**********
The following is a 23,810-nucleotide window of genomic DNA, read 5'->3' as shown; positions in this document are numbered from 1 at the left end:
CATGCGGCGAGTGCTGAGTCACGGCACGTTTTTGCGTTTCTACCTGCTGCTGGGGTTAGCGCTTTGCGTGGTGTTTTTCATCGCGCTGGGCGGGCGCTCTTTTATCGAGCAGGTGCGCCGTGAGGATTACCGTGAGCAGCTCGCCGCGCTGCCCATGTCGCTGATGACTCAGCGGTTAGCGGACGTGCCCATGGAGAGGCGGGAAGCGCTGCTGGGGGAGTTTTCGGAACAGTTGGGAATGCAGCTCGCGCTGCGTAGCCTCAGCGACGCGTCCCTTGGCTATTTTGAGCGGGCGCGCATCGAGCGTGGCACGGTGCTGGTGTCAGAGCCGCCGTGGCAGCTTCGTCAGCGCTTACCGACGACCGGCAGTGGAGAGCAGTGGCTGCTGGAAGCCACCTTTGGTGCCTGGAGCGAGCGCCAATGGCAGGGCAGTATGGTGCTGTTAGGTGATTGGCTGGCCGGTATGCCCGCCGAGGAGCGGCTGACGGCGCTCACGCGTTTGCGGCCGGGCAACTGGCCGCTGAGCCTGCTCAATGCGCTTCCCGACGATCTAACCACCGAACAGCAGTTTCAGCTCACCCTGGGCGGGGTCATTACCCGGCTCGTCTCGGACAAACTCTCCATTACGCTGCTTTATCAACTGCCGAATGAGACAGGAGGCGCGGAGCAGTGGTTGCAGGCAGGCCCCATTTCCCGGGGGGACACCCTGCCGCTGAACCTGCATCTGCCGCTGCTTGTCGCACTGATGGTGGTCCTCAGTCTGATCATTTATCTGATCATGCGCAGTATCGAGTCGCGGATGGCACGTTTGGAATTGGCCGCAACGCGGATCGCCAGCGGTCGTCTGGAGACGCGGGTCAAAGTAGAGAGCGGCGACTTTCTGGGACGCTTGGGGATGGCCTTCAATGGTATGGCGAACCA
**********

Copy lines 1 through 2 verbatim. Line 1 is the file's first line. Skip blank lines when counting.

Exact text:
The following is a 23,810-nucleotide window of genomic DNA, read 5'->3' as shown; positions in this document are numbered from 1 at the left end:
CATGCGGCGAGTGCTGAGTCACGGCACGTTTTTGCGTTTCTACCTGCTGCTGGGGTTAGCGCTTTGCGTGGTGTTTTTCATCGCGCTGGGCGGGCGCTCTTTTATCGAGCAGGTGCGCCGTGAGGATTACCGTGAGCAGCTCGCCGCGCTGCCCATGTCGCTGATGACTCAGCGGTTAGCGGACGTGCCCATGGAGAGGCGGGAAGCGCTGCTGGGGGAGTTTTCGGAACAGTTGGGAATGCAGCTCGCGCTGCGTAGCCTCAGCGACGCGTCCCTTGGCTATTTTGAGCGGGCGCGCATCGAGCGTGGCACGGTGCTGGTGTCAGAGCCGCCGTGGCAGCTTCGTCAGCGCTTACCGACGACCGGCAGTGGAGAGCAGTGGCTGCTGGAAGCCACCTTTGGTGCCTGGAGCGAGCGCCAATGGCAGGGCAGTATGGTGCTGTTAGGTGATTGGCTGGCCGGTATGCCCGCCGAGGAGCGGCTGACGGCGCTCACGCGTTTGCGGCCGGGCAACTGGCCGCTGAGCCTGCTCAATGCGCTTCCCGACGATCTAACCACCGAACAGCAGTTTCAGCTCACCCTGGGCGGGGTCATTACCCGGCTCGTCTCGGACAAACTCTCCATTACGCTGCTTTATCAACTGCCGAATGAGACAGGAGGCGCGGAGCAGTGGTTGCAGGCAGGCCCCATTTCCCGGGGGGACACCCTGCCGCTGAACCTGCATCTGCCGCTGCTTGTCGCACTGATGGTGGTCCTCAGTCTGATCATTTATCTGATCATGCGCAGTATCGAGTCGCGGATGGCACGTTTGGAATTGGCCGCAACGCGGATCGCCAGCGGTCGTCTGGAGACGCGGGTCAAAGTAGAGAGCGGCGACTTTCTGGGACGCTTGGGGATGGCCTTCAATGGTATGGCGAACCA